Keeping your horse fit and healthy
Keeping your horse fit and healthy can be hard work, but it’s all part of an incredibly rewarding process.
By taking care of them you'll ensure they can remain active for years to come - and it's a great excuse to spend a day in the paddock with them! Take a look at our advice below for some tips on keeping them in good shape.
Exercising your horse is an important part of looking after them - it's also one of the most fun parts! Regular riding helps build your horse's muscles, while the exercise will keep them happy and calm throughout the day. Aim to exercise for 30 minutes to an hour each day, with one or two rest days a week depending on their ability. Avoid exercising them for more than six days in a row, as they will get tired out!
You'll need to warm up and cool down, just like humans do when we exercise. Start by walking your horse around in large circles, turning occasionally to help stretch the neck muscles; then break into a trot and finally a canter. The length of each section will need to be in accordance with your horse's fitness and an equine expert will be able to assess your individual horse. Ensure you do these same actions in reverse to warm down at the end of your session.
After any activity your horse will need to be groomed - take a look at our comprehensive guide to grooming your horse here.
Checking your horse's health should become a matter of routine, making it easy to spot when there may be problems which need addressing. Generally speaking, your horse should naturally be alert and inquisitive, with steady breath and a good level of responsiveness.
There are a number of day-to-day actions you can carry out to ensure your horse's on-going health. One of the most important checks to carry out after exercising or training your horse is on their feet. Lameness usually originates here, so it's important to make daily checks - look for impacted stones or thorns; splits and cracks in the hoof; loose or twisted shoes; or abnormal colouring or smells. You should also have your horse's hooves trimmed and balanced every four to six weeks. Check your horse's temperature by taking it at the same time over a period of days to find their normal resting temperature. This is useful to know in case your horse falls ill.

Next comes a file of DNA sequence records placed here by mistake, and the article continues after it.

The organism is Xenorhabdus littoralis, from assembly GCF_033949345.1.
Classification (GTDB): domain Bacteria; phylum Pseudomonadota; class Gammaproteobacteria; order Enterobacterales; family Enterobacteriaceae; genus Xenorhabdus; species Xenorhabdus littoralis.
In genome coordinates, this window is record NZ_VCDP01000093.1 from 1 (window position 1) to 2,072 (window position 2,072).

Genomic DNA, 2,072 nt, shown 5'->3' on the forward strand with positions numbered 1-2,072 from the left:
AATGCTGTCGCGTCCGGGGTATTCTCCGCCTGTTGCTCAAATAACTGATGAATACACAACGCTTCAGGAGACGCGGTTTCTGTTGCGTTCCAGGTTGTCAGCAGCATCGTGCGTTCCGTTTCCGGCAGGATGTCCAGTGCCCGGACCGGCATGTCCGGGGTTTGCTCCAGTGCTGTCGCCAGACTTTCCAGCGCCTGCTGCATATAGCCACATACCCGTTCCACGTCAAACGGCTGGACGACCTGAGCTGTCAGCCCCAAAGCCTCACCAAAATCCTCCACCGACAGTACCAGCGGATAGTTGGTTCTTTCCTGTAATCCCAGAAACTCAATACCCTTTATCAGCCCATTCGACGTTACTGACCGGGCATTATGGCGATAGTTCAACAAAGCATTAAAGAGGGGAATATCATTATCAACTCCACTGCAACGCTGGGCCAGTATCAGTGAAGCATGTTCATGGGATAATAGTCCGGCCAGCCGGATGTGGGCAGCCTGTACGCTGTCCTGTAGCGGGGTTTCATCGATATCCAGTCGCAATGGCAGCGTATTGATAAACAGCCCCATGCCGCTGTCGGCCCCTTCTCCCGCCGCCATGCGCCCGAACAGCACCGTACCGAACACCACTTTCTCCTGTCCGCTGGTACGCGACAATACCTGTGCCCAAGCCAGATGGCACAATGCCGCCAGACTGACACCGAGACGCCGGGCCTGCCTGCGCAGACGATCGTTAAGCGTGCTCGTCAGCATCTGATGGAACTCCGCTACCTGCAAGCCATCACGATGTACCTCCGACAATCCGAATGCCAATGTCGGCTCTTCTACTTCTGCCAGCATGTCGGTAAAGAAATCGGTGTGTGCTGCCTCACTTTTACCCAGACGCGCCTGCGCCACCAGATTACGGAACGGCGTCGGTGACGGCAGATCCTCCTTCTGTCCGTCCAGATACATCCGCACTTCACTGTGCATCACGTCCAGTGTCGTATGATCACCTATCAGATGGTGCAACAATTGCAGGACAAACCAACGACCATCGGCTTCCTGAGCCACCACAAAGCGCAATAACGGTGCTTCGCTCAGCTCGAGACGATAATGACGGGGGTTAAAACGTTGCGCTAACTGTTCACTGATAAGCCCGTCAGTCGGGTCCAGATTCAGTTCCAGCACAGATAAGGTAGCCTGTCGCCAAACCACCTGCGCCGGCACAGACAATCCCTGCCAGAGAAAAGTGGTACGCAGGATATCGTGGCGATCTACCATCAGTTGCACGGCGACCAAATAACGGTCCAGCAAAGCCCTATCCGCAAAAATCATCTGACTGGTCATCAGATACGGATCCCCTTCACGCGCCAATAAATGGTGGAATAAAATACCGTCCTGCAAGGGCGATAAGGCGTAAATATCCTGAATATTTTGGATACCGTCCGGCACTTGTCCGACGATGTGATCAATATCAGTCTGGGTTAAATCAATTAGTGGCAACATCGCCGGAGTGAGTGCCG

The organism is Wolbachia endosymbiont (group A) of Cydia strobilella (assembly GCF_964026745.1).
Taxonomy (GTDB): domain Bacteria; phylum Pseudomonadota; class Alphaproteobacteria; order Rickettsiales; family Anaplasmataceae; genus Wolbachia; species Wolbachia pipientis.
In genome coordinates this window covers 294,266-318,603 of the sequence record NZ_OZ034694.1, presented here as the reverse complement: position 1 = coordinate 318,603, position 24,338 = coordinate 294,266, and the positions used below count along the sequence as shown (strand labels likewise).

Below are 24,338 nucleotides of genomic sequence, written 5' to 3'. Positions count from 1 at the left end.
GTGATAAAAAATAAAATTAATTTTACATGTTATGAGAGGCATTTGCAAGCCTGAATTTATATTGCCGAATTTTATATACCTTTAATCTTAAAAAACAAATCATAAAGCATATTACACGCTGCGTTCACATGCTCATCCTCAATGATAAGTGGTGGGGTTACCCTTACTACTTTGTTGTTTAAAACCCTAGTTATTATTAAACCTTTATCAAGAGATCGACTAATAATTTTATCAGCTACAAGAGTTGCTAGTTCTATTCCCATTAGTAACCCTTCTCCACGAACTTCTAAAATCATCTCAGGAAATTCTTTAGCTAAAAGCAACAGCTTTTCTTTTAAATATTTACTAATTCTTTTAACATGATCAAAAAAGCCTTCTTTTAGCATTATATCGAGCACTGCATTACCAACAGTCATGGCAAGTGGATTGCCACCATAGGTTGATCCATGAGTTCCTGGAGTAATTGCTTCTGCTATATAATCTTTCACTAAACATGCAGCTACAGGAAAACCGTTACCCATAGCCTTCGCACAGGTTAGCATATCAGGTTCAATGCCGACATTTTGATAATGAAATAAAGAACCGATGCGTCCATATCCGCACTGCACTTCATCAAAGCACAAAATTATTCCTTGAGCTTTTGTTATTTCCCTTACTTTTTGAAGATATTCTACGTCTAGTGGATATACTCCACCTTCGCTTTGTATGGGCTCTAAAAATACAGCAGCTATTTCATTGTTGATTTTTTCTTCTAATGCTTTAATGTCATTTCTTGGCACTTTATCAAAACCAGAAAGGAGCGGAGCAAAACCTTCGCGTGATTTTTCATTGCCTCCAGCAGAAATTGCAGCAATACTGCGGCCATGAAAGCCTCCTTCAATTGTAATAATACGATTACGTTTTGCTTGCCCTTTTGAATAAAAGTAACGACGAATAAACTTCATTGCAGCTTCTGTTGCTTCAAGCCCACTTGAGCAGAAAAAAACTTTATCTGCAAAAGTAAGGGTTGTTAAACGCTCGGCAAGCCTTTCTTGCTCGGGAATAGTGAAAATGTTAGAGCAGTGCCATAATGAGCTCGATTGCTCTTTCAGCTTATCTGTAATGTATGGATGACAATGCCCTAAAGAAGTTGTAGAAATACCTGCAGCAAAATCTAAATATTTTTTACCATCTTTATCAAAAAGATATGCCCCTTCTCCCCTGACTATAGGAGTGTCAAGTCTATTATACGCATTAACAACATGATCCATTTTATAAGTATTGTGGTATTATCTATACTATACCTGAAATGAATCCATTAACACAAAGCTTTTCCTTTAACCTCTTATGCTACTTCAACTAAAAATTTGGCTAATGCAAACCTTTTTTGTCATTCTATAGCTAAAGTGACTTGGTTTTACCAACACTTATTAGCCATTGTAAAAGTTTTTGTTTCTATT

You should also ensure that your horse receives the correct vaccinations, most notably for tetanus and influenza. Your local vet will be able to talk you through the correct times for your horse, but usually the first should be when they are around three months old. If you're purchasing an older horse, it's important to try to get their vaccination records, if possible, to help you keep them protected - this should be in their passport.
You can ensure that your horse maintains their health by making sure they have a good diet - you can read more about feeding your horse here. It's also important to make sure they get plenty of exercise and spend lots of time outdoors, as this is far more natural for them than being in stables and will ensure they remain happy and active even when you are not around.